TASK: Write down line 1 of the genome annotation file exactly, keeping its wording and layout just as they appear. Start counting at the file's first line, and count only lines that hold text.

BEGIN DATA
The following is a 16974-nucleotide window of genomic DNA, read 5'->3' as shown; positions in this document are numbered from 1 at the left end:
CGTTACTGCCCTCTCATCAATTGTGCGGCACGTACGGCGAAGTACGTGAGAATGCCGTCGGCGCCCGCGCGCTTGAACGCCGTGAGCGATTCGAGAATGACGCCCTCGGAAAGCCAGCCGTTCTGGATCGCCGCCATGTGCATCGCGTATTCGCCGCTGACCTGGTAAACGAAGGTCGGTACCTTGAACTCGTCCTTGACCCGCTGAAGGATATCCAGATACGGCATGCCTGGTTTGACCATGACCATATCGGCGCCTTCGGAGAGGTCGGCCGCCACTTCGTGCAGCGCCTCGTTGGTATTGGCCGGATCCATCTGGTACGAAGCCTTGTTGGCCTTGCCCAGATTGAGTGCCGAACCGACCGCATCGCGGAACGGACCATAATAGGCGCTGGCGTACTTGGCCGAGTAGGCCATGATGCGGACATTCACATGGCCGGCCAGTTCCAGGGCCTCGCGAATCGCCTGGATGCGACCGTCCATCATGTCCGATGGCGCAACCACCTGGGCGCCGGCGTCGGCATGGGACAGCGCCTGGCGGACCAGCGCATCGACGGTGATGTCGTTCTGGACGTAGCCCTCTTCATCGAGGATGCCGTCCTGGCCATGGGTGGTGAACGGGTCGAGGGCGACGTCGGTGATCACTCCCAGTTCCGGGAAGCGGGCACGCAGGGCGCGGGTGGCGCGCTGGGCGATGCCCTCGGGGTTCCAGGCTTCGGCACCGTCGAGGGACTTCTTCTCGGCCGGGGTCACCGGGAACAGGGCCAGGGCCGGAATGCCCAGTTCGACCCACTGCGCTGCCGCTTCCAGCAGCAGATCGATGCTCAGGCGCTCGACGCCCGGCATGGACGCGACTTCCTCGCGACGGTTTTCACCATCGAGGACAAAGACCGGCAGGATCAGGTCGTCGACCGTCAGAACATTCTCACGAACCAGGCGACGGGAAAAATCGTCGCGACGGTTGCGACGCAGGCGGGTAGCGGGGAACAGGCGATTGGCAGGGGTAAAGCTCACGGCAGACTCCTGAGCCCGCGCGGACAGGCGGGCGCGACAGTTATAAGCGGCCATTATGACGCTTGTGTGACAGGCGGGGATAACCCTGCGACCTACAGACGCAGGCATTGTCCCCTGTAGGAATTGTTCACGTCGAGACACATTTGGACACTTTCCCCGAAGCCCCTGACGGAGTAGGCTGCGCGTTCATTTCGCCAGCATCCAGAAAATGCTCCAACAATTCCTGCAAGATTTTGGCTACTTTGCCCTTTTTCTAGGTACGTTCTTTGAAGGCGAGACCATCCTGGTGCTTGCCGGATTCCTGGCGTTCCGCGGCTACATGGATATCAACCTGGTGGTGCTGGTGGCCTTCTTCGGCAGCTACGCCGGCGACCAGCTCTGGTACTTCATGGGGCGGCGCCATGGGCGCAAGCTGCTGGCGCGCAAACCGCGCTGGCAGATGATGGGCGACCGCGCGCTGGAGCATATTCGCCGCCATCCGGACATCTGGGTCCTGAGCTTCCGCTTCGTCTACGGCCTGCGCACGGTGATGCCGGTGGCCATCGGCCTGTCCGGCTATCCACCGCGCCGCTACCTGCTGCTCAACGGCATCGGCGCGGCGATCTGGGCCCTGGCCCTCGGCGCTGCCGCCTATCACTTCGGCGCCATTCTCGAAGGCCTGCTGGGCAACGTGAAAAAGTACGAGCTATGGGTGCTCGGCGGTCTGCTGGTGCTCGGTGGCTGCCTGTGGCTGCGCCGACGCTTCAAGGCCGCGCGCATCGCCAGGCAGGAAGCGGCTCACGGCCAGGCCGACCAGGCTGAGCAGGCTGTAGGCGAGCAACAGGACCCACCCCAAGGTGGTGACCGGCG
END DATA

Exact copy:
The following is a 16974-nucleotide window of genomic DNA, read 5'->3' as shown; positions in this document are numbered from 1 at the left end: